NUCLEAR, BIOLOGICAL AND CHEMICAL WEAPONS
November 5, 2007: With the recent chaotic events in
Pakistan, one has to ask what sort of options the United States has. The state
of emergency in Pakistan has derailed plans for democracy, and risked the
security of Pakistan's nuclear weapons.
This is one of the classic situations where American ideals and American
interests may diverge big time.
The big issue in all of this is the fact that
Pakistan is a nuclear power, with as many as 95 nuclear warheads. Many of these
designs are far more powerful than the first-generation devices the United
States used in 1945, killing 140,000 people in two attacks. This is why
stability and rationality in the Pakistani government is important. The problem
is that stability may not be guaranteed. The in the 1990s, the Afghan Taliban
regime was set up with the help of at least some elements of the Pakistani
intelligence service. The other problem is Pakistan's history of coups. These
can be bad enough due to the uncertainty of where a new government stands. Now,
add the fact that nukes are involved.
The U.S. has worked quietly with the Pakistani
government, to improve the security of their nuclear weapons. The Pakistanis
are not only concerned with Indian agents harming their nukes, but also the
rather more remote possibility of criminals flitching components, or entire
bombs, for sale on the international arms market. Several Islamic radical
groups have standing offers of big bucks for functioning nuclear weapons.
Islamic radicals, and most Moslems, consider Pakistan's nuclear weapons to be
the "Islamic nukes," since Pakistan is the only Islamic nation to
build nuclear weapons so far. Islamic
terrorists openly talk about how they would eagerly use a nuclear weapon in a
terror attack. Most Moslems realize this could have grave consequences for the
Islamic world (as in a nuclear retaliation), so most Pakistanis want their
nukes kept secure. But the rampant corruption makes it easier to penetrate any
security system. Add to the mix a more volatile political situation, and you
have high risk of loose nukes.
The U.S. has few good options here. A commando raid
to spirit the nukes out of the country, only works in the movies. An air strike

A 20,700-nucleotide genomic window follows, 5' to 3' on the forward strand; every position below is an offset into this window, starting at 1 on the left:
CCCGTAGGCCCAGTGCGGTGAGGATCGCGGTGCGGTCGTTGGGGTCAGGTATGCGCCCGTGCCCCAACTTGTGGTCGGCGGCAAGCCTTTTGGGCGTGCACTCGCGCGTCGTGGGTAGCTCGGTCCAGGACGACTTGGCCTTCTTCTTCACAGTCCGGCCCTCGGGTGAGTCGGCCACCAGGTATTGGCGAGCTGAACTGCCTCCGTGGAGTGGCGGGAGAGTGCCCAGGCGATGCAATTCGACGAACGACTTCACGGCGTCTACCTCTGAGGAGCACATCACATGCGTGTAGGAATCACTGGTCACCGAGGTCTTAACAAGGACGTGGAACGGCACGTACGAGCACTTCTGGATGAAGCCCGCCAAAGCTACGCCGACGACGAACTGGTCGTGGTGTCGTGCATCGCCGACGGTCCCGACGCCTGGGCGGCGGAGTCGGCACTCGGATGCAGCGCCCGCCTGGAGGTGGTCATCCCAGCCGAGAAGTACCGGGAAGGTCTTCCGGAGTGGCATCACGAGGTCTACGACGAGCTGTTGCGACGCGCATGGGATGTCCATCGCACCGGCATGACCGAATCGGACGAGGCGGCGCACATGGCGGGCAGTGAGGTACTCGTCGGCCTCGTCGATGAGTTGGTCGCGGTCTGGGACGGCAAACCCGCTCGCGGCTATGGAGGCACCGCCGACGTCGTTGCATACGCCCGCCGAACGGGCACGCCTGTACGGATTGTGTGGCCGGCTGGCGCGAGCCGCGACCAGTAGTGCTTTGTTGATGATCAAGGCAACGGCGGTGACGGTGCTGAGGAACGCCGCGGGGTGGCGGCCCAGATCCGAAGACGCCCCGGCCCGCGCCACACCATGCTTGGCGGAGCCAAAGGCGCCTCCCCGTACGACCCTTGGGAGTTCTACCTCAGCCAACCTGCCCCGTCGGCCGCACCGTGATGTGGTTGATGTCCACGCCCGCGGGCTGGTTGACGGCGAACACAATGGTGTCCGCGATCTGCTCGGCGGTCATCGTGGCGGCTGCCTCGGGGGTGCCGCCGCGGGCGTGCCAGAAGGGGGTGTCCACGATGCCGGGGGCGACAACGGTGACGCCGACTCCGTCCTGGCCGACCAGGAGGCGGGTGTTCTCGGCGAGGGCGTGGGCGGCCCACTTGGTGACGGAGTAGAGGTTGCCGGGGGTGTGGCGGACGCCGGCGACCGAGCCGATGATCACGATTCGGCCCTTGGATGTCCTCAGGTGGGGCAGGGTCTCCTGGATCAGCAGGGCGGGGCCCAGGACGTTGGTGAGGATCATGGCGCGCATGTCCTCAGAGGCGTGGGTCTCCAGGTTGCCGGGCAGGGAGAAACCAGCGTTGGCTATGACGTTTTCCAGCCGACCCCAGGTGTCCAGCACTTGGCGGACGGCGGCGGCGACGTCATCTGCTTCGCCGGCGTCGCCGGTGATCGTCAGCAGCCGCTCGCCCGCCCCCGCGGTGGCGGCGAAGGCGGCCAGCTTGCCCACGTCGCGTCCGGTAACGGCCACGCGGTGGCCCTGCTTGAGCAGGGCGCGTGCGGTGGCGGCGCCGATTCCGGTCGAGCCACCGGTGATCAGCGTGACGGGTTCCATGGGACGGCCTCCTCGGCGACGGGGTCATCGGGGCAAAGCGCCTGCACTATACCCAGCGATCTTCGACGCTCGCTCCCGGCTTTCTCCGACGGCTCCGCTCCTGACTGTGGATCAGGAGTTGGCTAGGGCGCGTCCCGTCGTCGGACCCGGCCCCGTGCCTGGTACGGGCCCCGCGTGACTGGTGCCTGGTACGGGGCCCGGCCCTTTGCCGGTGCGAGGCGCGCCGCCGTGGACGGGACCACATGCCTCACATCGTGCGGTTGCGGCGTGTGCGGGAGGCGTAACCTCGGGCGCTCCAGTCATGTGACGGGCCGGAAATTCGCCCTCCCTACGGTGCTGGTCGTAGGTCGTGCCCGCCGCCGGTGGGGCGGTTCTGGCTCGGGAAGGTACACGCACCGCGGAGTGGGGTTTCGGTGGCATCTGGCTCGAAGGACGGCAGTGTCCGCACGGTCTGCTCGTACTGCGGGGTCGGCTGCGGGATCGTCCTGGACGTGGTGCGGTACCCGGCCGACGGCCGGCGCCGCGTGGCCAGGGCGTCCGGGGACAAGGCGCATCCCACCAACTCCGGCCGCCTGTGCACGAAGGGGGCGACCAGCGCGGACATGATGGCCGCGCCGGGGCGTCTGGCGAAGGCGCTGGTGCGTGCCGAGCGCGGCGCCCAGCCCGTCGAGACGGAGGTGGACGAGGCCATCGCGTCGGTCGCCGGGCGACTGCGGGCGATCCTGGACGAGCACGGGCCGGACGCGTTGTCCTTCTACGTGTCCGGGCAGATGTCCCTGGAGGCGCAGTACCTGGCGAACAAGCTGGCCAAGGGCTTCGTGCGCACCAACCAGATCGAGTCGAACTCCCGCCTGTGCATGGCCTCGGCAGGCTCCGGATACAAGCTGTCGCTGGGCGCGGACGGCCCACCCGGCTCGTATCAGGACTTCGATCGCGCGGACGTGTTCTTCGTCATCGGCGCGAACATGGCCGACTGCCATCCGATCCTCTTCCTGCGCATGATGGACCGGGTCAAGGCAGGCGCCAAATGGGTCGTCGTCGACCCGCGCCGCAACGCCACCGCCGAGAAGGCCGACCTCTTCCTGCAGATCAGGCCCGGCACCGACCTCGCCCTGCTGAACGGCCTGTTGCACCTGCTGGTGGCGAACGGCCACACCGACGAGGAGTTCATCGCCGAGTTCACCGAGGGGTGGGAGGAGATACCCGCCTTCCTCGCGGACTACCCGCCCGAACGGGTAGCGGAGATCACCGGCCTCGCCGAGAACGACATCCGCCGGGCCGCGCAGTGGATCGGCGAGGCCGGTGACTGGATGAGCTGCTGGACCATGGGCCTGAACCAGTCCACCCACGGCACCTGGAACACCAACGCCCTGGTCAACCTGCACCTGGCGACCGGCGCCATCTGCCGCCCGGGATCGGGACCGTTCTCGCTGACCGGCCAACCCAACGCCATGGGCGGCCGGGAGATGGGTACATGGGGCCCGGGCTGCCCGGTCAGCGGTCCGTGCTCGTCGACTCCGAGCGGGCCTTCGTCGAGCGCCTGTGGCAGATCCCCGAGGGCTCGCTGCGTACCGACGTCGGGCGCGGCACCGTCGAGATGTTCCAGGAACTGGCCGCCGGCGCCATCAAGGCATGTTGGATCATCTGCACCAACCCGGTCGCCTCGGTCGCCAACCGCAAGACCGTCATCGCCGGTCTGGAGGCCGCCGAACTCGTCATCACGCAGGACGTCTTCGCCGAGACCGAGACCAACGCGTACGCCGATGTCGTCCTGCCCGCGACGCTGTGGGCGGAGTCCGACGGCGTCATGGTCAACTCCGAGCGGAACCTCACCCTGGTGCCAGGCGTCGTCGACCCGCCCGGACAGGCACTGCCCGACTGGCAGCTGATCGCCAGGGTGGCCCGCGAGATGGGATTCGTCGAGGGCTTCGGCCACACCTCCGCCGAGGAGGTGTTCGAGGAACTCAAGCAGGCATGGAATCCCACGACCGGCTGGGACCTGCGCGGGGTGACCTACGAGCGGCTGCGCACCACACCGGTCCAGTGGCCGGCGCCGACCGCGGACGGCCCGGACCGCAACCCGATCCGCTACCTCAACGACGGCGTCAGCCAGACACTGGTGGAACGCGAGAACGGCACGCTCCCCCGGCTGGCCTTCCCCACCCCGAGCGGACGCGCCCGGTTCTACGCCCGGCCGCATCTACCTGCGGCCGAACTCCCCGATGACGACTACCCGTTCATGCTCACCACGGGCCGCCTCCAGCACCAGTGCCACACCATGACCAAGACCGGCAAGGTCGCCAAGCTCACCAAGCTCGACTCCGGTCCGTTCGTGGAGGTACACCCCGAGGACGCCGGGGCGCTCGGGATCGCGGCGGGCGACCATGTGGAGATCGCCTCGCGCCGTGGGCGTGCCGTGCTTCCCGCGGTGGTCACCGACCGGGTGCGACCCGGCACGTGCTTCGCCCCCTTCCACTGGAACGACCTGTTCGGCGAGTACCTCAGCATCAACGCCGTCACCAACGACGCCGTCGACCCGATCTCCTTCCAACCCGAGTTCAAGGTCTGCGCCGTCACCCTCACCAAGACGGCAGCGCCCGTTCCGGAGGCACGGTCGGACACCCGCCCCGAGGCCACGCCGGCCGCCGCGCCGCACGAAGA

to destroy them would leave highly radioactive wreckage, and make many enemies
for the U.S. in Pakistan. A deal to insert U.S. security personnel might work,
given the highly mobile American forces just across the border in Afghanistan,
and off the coast on amphibious ships. There is serious planning going on, but
there is no sure cure for this situation.
If the nukes don't make things bad enough, there is
also the fact that Pakistan is the main
supply route for coalition efforts in Afghanistan. A government in Pakistan
that decided to oppose those efforts could cut off over 40,0000 coalition troops.
This would be a huge military and political disaster, at least in terms of the
enormous cost of flying in supplies that now come across the border on truck.
Here is where the conflict comes in. Pakistani
President Perez Musharraf supports the global war on terror and thus, the
supply lines remain open. It also means Pakistan's nukes will be in relatively
rational hands. In essence, keeping Musharraf in power is in the interests of
the coalition pursuing operations in Afghanistan. It means they have reasonably
secure supply lines and air support. A new government in Pakistan might or
might not agree to continue that support.
At the same time, Musharraf is not exactly popular
in Pakistan. Much of this is due to the fact that promises to clear up corruption
have not been kept. Support of American efforts in Afghanistan has also been
unpopular in some quarters. In essence, there is a good chance that future
elections could result in part of the new government being opposed to coalition
How delicate is this situation? In 2005, violent demonstrations in Uzbekistan resulted
in international criticism of the Uzbek
government, and the United States eventually had to pull out of bases in that
country (used to ferry supplies into Afghanistan). This made America more
dependent on Pakistan. Now, that route could be at some risk. In essence, the
United States faces a very difficult dilemma. None of the courses of action are
really very good ones and all will require tradeoffs. Harold C. Hutchison (firstname.lastname@example.org)